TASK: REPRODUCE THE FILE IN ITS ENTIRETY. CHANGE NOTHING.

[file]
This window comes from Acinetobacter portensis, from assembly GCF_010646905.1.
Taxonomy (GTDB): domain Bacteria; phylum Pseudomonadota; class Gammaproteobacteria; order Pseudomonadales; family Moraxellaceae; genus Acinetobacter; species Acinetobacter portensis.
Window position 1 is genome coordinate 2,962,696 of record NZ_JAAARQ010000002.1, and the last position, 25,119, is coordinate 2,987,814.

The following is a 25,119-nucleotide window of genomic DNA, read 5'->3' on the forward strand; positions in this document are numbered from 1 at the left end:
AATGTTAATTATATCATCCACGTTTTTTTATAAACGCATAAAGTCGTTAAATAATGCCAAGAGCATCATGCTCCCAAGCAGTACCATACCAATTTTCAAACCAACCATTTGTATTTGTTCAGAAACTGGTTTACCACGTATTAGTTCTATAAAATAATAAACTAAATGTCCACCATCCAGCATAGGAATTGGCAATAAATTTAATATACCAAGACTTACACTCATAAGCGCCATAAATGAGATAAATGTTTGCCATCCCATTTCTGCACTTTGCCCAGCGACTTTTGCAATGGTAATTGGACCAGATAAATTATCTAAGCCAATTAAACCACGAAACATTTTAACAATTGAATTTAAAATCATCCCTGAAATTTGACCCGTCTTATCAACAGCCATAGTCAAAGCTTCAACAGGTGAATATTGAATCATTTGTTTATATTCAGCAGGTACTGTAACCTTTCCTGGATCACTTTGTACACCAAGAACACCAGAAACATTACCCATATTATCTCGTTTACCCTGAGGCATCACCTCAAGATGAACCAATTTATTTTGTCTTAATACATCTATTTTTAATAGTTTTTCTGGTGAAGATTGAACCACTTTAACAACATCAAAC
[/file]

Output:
This window comes from Acinetobacter portensis, from assembly GCF_010646905.1.
Taxonomy (GTDB): domain Bacteria; phylum Pseudomonadota; class Gammaproteobacteria; order Pseudomonadales; family Moraxellaceae; genus Acinetobacter; species Acinetobacter portensis.
Window position 1 is genome coordinate 2,962,696 of record NZ_JAAARQ010000002.1, and the last position, 25,119, is coordinate 2,987,814.

The following is a 25,119-nucleotide window of genomic DNA, read 5'->3' on the forward strand; positions in this document are numbered from 1 at the left end:
AATGTTAATTATATCATCCACGTTTTTTTATAAACGCATAAAGTCGTTAAATAATGCCAAGAGCATCATGCTCCCAAGCAGTACCATACCAATTTTCAAACCAACCATTTGTATTTGTTCAGAAACTGGTTTACCACGTATTAGTTCTATAAAATAATAAACTAAATGTCCACCATCCAGCATAGGAATTGGCAATAAATTTAATATACCAAGACTTACACTCATAAGCGCCATAAATGAGATAAATGTTTGCCATCCCATTTCTGCACTTTGCCCAGCGACTTTTGCAATGGTAATTGGACCAGATAAATTATCTAAGCCAATTAAACCACGAAACATTTTAACAATTGAATTTAAAATCATCCCTGAAATTTGACCCGTCTTATCAACAGCCATAGTCAAAGCTTCAACAGGTGAATATTGAATCATTTGTTTATATTCAGCAGGTACTGTAACCTTTCCTGGATCACTTTGTACACCAAGAACACCAGAAACATTACCCATATTATCTCGTTTACCCTGAGGCATCACCTCAAGATGAACCAATTTATTTTGTCTTAATACATCTATTTTTAATAGTTTTTCTGGTGAAGATTGAACCACTTTAACAACATCAAAC